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Thursday, November 23, 2017

Happy Thanksgiving!

Happy Thanksgiving, Everyone! Regardless of where you are, who you are with or what hardships you are facing, take a moment to find that one thing in life that shines, and send a little prayer of thanks to the Universe.

I'm thinking of my mother's classic BMW touring car. It was a 2002 Tii model and only a handful were imported to the US. She drove that car for well over 20 years. When she and my father divorced, she got it in the settlement and my father was furious. 

Eventually, we were rear-ended by a truck and while the damage wasn't that bad, the insurance company totaled it. Cretins.

A physical therapist at the clinic Mom went to was familiar with the car knew just what a gem it was. Mom wrangled with the insurance company to sell it to him rather than scrap it, and Bryan spent a couple years restoring it. Finally, we got to see the Beemer. He'd changed it from the ugly stock orange to gleaming white and had rebuilt it top to bottom. It was his pride and joy. I wish I have a photo of what it looks like now.

Losing that car was brutal. Mom and I had divorced our respective husbands within months of each other and we'd marshaled our forces to raise my baby girls and get back on our feet. Neither of us saw any alimony and in my case, no child support either. The car was once repossessed and we scrambled to bail it out. The engine blew, we paid to repair it. It was our symbol of winning. Surviving. Even though we scrounged change from the couch cushions to buy milk, Mom still had that car.

But life is about change. We lost the Beemer. But when we saw that car restored, Mom knew she'd made the right decision about letting it go. It was a burden we didn't realize we were carrying.  Not only financial, but emotional.

Both my girls came home from the hospital in that car. I can still remember the their car seats in the back, and scrubbing dried milk and pulverized cereal out of the leather cushions. We'd take the little ones to Taco Bell and eat cheap tacos while sitting by the Sacramento River. It took us from one end of the state to the other, camping, on road trips and vacations. When I was little, I rode in it while my brother drove, tearing down the highway at over 100mph while I hung on, terrified and exhilarated. 

I remember how nasty my father was about that car. (he picked the orange color) He wanted that car and my mother got it.

When the car was gone, the memories stayed, but the burden lifted.

Life is about change. Sometimes good and sometimes bad. We have to be brave enough to accept change when it comes and humble enough to recognize that sometimes something painful is necessary, and even beneficial. I will always miss that car, and I'll always be thankful that so much of my life revolved around it. And I'm very grateful to know that its the pride and joy of someone who appreciates it.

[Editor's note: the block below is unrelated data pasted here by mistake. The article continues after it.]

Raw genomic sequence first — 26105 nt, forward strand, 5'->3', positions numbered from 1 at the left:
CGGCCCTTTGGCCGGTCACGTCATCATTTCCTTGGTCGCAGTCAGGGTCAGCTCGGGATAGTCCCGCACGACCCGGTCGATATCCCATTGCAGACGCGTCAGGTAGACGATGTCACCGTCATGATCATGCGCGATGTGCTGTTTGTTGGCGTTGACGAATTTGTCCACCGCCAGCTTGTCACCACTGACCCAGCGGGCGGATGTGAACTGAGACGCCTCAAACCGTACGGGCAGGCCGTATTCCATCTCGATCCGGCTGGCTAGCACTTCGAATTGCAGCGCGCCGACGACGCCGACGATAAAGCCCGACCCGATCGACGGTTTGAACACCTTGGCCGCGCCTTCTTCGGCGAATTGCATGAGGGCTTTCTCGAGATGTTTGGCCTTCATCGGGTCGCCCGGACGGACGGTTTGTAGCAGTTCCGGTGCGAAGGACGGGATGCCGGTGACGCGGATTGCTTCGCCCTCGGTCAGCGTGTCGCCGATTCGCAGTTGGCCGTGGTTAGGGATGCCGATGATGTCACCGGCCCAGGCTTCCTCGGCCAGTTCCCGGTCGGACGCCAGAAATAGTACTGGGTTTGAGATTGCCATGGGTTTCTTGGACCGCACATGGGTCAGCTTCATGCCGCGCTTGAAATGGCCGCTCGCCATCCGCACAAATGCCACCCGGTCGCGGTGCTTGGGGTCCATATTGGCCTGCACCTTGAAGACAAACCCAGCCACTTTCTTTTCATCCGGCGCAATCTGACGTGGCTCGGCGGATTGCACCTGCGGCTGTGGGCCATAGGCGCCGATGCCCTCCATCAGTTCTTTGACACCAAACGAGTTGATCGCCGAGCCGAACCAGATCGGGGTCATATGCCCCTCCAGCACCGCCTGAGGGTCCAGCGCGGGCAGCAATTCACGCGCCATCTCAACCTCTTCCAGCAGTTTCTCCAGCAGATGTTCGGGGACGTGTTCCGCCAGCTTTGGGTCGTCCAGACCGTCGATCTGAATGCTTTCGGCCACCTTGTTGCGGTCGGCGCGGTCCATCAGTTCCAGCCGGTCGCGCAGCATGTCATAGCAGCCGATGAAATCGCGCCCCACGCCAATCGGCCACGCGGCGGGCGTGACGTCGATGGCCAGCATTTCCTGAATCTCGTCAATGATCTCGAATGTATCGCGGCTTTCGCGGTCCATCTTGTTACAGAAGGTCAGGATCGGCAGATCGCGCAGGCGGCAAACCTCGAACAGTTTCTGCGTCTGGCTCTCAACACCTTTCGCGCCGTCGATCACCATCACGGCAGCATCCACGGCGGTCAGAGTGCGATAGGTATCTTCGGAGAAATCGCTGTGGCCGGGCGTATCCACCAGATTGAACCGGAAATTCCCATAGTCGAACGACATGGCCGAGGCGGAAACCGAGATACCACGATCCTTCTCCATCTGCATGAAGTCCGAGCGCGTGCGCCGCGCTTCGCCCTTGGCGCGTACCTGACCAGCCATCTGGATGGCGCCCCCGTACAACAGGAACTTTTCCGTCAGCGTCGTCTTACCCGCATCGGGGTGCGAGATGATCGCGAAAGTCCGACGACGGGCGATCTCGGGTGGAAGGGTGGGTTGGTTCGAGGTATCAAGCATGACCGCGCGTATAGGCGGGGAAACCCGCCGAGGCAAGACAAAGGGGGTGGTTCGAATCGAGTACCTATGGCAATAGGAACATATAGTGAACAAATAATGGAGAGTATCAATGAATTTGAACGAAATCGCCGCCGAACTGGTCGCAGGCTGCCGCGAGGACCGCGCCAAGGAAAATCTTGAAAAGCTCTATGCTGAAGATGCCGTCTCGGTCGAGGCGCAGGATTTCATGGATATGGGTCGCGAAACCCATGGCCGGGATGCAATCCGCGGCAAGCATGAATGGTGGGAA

But at the end of the day, its a car. Just a car. 

I still have my mother, my sister and my children. I have a grandson and another grand baby on the way. That is what I'm truly thankful for.

Have a Happy Thanksgiving, and if you're not in the US, take a moment to think on something that gives you joy, and send your thanks out to the Universe. :)


Tuesday, October 10, 2017

Pets in Space! New Anthology!

The Pets Are Back!

"Hot sexy heroes, heroines who know how to take care of themselves,
and the pets who bring them together.”

Embrace the Romance: Pets in Space 2, featuring twelve of today’s
leading Science Fiction Romance authors, brings you a dozen original
stories written just for you! Join in the fun, from the Dragon Lords
of Valdier by SE Smith to RITA Award-winning author, Susan Grant’s
Star Series world, to journeying back to Luda where Grim is King, for
stories that will take you out of this world! Join New York Times, USA
TODAY, and Award-winning authors S.E. Smith, M.K. Eidem, Susan Grant,
Michelle Howard, Cara Bristol, Veronica Scott, Pauline Baird Jones,
Laurie A. Green, Sabine Priestley, Jessica E. Subject, Carol Van
Natta, and Alexis Glynn Latner as they share action-packed SFR stories
and help out [1], a charity that supports our veterans!
The contributing authors are dedicated to supporting US Veterans, and
have committed to donating 10% of the first month’s profits to [1], an organization that raises and trains service dogs
and places them free of charge with US Veterans to improve quality of
life and restore independence.
Embrace the Romance: Pets in Space 2 is available from these


Barnes and Noble—



Google Play —

Hero Dogs:

Hashtags: Please use #PetsInSpace in your social media so we can join
in the discussion!

As a vet, the daughter of a vet, and the mom of an active duty service
member, Susan enjoys writing stories about those who serve. Her
contributions to last year’s Pets in Space 1 and this year’s
Embrace the Romance, Pets in Space 2 are so special she wrote them in
support of a project she feels very strongly about, Hero-Dogs. Her
story in Pets in Space 1 tackled the difficult topic of how the
struggles of PTSD affect not only the vet but the people around them.
This year, her contribution is lighter in tone but still focuses on
those serving in the military and the sacrifices they make. Just as
they did in 2016, the authors of Pets in Space 2 will donate 10% of